[5] Covenants - Construction - Extrinsic Evidence - In General. For purposes of determining the intent or purpose of a restrictive covenant that runs with a parcel of land, a court may consider extrinsic evidence of the circumstances surrounding the agreement establishing the covenant, whether or not the language of the covenant is ambiguous, if such evidence will illuminate the meaning of specific words or terms used in the covenant. However, certain kinds of extrinsic evidence may not be admitted: (1) evidence of a party's unilateral or subjective intent as to the meaning of a word or term, (2) evidence that would show an intention independent of the agreement establishing the covenant, and (3) evidence that would vary, contradict, or modify the written word.

[6] Plats - What Constitutes - Subdivision. Under the definitions set forth in RCW 58.17.020, the term "plat" refers to the map of an entire subdivision.

[7] Covenants - Construction - Judicial Amendment - Guise of Construction. A court will not change the plain language of a restrictive covenant in the guise of construing it.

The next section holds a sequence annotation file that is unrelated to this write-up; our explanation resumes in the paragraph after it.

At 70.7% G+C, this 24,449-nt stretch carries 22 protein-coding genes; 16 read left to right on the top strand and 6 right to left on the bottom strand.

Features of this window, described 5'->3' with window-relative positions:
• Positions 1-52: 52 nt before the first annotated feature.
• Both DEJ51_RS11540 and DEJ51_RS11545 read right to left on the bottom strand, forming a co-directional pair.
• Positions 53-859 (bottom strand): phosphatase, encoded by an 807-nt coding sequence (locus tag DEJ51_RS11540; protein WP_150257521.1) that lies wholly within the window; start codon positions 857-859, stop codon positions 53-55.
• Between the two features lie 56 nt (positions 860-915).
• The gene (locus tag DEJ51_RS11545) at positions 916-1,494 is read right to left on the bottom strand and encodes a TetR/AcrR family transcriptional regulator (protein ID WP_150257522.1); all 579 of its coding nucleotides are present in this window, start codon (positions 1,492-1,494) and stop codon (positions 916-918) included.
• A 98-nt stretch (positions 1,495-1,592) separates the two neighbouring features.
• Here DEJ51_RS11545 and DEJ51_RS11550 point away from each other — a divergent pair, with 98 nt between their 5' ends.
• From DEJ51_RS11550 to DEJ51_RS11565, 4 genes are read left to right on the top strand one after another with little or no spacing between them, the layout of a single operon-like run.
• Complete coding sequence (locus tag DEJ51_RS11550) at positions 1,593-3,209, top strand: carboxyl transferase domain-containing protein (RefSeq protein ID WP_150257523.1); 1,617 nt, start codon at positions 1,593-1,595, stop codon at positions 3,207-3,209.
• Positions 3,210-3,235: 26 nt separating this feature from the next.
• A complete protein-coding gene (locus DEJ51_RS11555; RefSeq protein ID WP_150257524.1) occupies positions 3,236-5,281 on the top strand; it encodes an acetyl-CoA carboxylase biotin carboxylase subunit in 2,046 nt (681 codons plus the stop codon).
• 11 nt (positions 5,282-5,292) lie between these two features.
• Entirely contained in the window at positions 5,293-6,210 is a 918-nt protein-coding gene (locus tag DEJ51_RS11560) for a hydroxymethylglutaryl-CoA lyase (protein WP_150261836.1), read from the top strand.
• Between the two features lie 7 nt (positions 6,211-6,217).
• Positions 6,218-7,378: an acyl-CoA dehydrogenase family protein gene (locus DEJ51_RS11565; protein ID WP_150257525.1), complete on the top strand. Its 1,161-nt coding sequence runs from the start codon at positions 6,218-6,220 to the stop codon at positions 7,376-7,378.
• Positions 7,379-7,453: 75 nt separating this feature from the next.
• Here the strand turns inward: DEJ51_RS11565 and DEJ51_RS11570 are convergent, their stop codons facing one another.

[8] Covenants - Construction - Residential Use - Rock Mining and Crushing. A rock mining and crushing operation does not constitute a "residential use" for purposes of a restrictive covenant.

[9] Covenants - Enforcement - Injunction - Elements. A restrictive covenant is enforceable by an injunction. A party seeking to enjoin the violation of a restrictive covenant must establish (1) a clear legal or equitable right and (2) a well-grounded fear of immediate invasion of that right. The party is not required to establish actual and substantial damage from the violation. No balancing of the equities or hardships is necessary if the violation was not innocent; i.e., the violator acted with knowledge or warning that the act constituted a violation of the covenant.

[10] Injunction - Determination - Balancing Hardships - Culpable Defendant. In deciding whether to grant an injunction, a trial court will not engage in a balancing of the parties' relative hardships (or equities) if the party to be enjoined acted with knowledge or warning that the act encroached upon a property right belonging to the party seeking the injunction.